Wednesday, October 17, 2018

Workshop Wednesday-Bad Gas

  I am a two cycle engine tech at work. Yes I fix weed wackers but also all forms of 2 stroke equipment, mostly chainsaws. One of the biggest problems I see is bad gas. Sometimes its old gas, as seen by the dirty fuel filter in this pic.

 People just think if it starts on old gas then everything is fine and they got away with it. Not true. Old fuel can get gummy. That gum can lead to stuck piston rings and engine failure among other things including plugged up carbs.
 Old gas with ethanol in it can separate and leave you with a layer of water in your can or fuel tank.

 For that reason I always dump the fuel out of the equipment I'm working on and inspect it. You'd be surprised at some of the squaw piss I find in tanks. This funnel is for filling radiators but works great for small engine repair because I can just pull the stopper and easily return it to the equipment if the fuel looks ok. At first glance the fuel in the above pic looks fine but one needs to take a closer look.

  If I lower the flashlight into the mix I can see something else going on. It looks like red water.

 If I pull the stopper and tap some of it out I can get a closer look. Whatever it is turned out to be water soluble but I'm not sure why its red. Either way it answers the customers question, "why won't my saw stay running?"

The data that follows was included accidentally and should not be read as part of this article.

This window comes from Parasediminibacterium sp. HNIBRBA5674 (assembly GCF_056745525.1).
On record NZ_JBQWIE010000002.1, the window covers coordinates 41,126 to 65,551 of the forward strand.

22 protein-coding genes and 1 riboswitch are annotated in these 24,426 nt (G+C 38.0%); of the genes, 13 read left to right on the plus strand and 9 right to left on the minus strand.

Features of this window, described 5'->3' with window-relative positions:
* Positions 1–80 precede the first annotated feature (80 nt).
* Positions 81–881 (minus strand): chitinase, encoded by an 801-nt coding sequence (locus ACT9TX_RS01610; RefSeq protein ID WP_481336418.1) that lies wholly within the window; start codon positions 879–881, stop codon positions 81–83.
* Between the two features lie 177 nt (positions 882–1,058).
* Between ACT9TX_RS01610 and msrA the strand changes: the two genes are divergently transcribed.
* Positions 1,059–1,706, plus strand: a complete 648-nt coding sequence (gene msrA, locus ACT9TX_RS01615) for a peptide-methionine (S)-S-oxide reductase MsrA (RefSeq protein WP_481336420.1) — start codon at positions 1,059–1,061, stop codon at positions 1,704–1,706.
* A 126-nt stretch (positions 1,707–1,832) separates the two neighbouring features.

Speaking of things that are a weird color, what do you suppose this bird had for lunch? Creamed grasshopper?  Mountain Dew and inch worms?

 Whatever it was I'm bummed he had to relieve himself on my window.
 And, speaking of bummed, I was working on a generator the other day and I was getting goofy trying to read tiny numbers on wires I had to trace.

Why do those bundles all have to be blue wires? Throw in  a few different colors just to make things a bit easier. The troubleshooting flow chart I was following didn't seem to be in a good order to quickly trace down my problem. I spent a lot of time unsoldering wires and testing components and not finding anything wrong. Some of the stuff was either newer or older than the items labeled in the manual so not all the pin outs matched. Frustrating. As of this writing the thing ain't fixed yet. I think I know what the problem is but I don't want to influence a coworkers results when I ask him to test one component with his own meter and offer his conclusions. Until then the only thing this unit is generating is a headache.



  1. The title reminded me of a Mexican lunch I had on vacation.
    But as winter comes on and I need to put everything in hibernation do you recommend draining all gas or filling all tanks and adding Stable?

  2. Its my opinion that letting the rubber parts in a carb and fuel system dry out only creates problems in the long run. I used to use Stabil but I've done some testing with canned fuel over the past four years and am using that for storage now, if the fuel tank is plastic or fiberglass. If the tank is steel then its Stabil with the tank topped off.